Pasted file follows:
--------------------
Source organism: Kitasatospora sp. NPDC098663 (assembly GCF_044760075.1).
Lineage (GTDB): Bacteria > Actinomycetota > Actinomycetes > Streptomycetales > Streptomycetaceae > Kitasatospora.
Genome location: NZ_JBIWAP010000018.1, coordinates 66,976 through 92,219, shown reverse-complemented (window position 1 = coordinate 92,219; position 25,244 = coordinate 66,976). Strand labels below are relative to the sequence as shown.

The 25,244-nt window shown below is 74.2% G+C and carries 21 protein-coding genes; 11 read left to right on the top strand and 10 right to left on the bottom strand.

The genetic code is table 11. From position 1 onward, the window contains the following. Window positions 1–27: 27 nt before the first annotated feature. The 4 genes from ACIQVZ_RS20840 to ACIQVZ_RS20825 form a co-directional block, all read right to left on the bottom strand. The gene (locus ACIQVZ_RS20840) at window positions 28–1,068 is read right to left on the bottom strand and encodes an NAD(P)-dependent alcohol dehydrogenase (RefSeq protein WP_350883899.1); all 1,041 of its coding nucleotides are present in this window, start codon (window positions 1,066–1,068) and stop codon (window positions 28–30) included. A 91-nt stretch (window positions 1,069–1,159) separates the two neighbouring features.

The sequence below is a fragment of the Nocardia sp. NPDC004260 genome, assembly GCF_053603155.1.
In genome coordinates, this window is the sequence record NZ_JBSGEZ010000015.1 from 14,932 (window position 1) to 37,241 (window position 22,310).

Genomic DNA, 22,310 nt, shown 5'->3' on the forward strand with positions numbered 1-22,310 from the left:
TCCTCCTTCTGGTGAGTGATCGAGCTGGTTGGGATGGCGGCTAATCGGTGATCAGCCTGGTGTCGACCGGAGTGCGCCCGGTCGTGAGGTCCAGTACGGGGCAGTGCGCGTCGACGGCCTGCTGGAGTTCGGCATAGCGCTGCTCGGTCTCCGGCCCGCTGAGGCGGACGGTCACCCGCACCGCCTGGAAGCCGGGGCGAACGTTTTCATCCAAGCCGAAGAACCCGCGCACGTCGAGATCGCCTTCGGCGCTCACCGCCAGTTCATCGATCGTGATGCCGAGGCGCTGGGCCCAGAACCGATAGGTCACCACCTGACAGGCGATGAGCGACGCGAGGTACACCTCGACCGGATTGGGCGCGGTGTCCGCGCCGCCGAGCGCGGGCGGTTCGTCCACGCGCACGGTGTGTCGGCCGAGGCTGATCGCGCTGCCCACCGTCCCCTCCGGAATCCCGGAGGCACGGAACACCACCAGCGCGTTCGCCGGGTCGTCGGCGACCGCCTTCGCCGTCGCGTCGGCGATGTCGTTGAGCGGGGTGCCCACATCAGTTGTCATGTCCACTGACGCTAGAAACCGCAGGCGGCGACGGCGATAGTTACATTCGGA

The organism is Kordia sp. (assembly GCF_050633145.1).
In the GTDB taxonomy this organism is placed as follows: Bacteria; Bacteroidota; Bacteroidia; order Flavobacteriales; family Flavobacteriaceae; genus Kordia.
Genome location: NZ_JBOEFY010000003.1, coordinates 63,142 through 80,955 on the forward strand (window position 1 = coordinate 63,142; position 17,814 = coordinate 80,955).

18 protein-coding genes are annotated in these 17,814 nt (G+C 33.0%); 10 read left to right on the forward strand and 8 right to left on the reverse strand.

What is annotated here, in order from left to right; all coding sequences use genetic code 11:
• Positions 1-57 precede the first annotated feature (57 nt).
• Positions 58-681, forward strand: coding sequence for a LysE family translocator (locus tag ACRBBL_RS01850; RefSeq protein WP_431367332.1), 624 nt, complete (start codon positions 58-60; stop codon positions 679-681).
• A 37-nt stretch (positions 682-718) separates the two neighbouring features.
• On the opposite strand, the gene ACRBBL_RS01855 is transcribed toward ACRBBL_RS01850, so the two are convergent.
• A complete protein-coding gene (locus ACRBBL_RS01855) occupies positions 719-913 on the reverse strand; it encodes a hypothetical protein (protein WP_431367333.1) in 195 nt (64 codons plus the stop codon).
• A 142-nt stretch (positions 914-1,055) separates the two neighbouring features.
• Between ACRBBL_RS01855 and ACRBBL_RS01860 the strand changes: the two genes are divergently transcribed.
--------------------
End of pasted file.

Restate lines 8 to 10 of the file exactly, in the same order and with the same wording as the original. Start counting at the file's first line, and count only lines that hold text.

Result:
Genomic DNA, 22,310 nt, shown 5'->3' on the forward strand with positions numbered 1-22,310 from the left:
TCCTCCTTCTGGTGAGTGATCGAGCTGGTTGGGATGGCGGCTAATCGGTGATCAGCCTGGTGTCGACCGGAGTGCGCCCGGTCGTGAGGTCCAGTACGGGGCAGTGCGCGTCGACGGCCTGCTGGAGTTCGGCATAGCGCTGCTCGGTCTCCGGCCCGCTGAGGCGGACGGTCACCCGCACCGCCTGGAAGCCGGGGCGAACGTTTTCATCCAAGCCGAAGAACCCGCGCACGTCGAGATCGCCTTCGGCGCTCACCGCCAGTTCATCGATCGTGATGCCGAGGCGCTGGGCCCAGAACCGATAGGTCACCACCTGACAGGCGATGAGCGACGCGAGGTACACCTCGACCGGATTGGGCGCGGTGTCCGCGCCGCCGAGCGCGGGCGGTTCGTCCACGCGCACGGTGTGTCGGCCGAGGCTGATCGCGCTGCCCACCGTCCCCTCCGGAATCCCGGAGGCACGGAACACCACCAGCGCGTTCGCCGGGTCGTCGGCGACCGCCTTCGCCGTCGCGTCGGCGATGTCGTTGAGCGGGGTGCCCACATCAGTTGTCATGTCCACTGACGCTAGAAACCGCAGGCGGCGACGGCGATAGTTACATTCGGA

The organism is Kordia sp. (assembly GCF_050633145.1).